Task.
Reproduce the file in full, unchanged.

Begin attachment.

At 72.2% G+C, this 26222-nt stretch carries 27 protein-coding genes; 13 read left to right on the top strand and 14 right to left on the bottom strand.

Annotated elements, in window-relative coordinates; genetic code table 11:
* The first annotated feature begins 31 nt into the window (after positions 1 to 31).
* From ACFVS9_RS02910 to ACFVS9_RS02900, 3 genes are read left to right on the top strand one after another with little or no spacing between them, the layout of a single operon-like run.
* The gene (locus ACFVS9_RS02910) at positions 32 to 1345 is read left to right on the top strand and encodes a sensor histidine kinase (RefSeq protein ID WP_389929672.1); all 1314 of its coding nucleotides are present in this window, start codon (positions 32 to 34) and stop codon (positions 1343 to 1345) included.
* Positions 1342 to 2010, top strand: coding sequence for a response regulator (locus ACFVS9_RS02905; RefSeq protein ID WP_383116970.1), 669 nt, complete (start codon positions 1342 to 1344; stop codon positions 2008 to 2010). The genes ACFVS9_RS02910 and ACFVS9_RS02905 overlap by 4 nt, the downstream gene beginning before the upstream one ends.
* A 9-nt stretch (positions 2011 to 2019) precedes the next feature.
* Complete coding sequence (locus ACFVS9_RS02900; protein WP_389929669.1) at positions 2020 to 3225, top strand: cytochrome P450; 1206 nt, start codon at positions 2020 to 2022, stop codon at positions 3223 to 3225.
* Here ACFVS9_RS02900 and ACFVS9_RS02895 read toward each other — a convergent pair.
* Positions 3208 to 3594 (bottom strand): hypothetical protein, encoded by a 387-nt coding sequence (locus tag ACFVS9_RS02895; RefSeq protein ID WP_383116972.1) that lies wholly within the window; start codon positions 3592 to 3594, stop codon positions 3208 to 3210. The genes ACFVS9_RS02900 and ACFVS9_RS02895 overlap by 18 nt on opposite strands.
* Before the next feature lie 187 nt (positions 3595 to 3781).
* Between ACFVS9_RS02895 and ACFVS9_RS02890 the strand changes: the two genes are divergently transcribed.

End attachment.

At 72.2% G+C, this 26222-nt stretch carries 27 protein-coding genes; 13 read left to right on the top strand and 14 right to left on the bottom strand.

Annotated elements, in window-relative coordinates; genetic code table 11:
* The first annotated feature begins 31 nt into the window (after positions 1 to 31).
* From ACFVS9_RS02910 to ACFVS9_RS02900, 3 genes are read left to right on the top strand one after another with little or no spacing between them, the layout of a single operon-like run.
* The gene (locus ACFVS9_RS02910) at positions 32 to 1345 is read left to right on the top strand and encodes a sensor histidine kinase (RefSeq protein ID WP_389929672.1); all 1314 of its coding nucleotides are present in this window, start codon (positions 32 to 34) and stop codon (positions 1343 to 1345) included.
* Positions 1342 to 2010, top strand: coding sequence for a response regulator (locus ACFVS9_RS02905; RefSeq protein ID WP_383116970.1), 669 nt, complete (start codon positions 1342 to 1344; stop codon positions 2008 to 2010). The genes ACFVS9_RS02910 and ACFVS9_RS02905 overlap by 4 nt, the downstream gene beginning before the upstream one ends.
* A 9-nt stretch (positions 2011 to 2019) precedes the next feature.
* Complete coding sequence (locus ACFVS9_RS02900; protein WP_389929669.1) at positions 2020 to 3225, top strand: cytochrome P450; 1206 nt, start codon at positions 2020 to 2022, stop codon at positions 3223 to 3225.
* Here ACFVS9_RS02900 and ACFVS9_RS02895 read toward each other — a convergent pair.
* Positions 3208 to 3594 (bottom strand): hypothetical protein, encoded by a 387-nt coding sequence (locus tag ACFVS9_RS02895; RefSeq protein ID WP_383116972.1) that lies wholly within the window; start codon positions 3592 to 3594, stop codon positions 3208 to 3210. The genes ACFVS9_RS02900 and ACFVS9_RS02895 overlap by 18 nt on opposite strands.
* Before the next feature lie 187 nt (positions 3595 to 3781).
* Between ACFVS9_RS02895 and ACFVS9_RS02890 the strand changes: the two genes are divergently transcribed.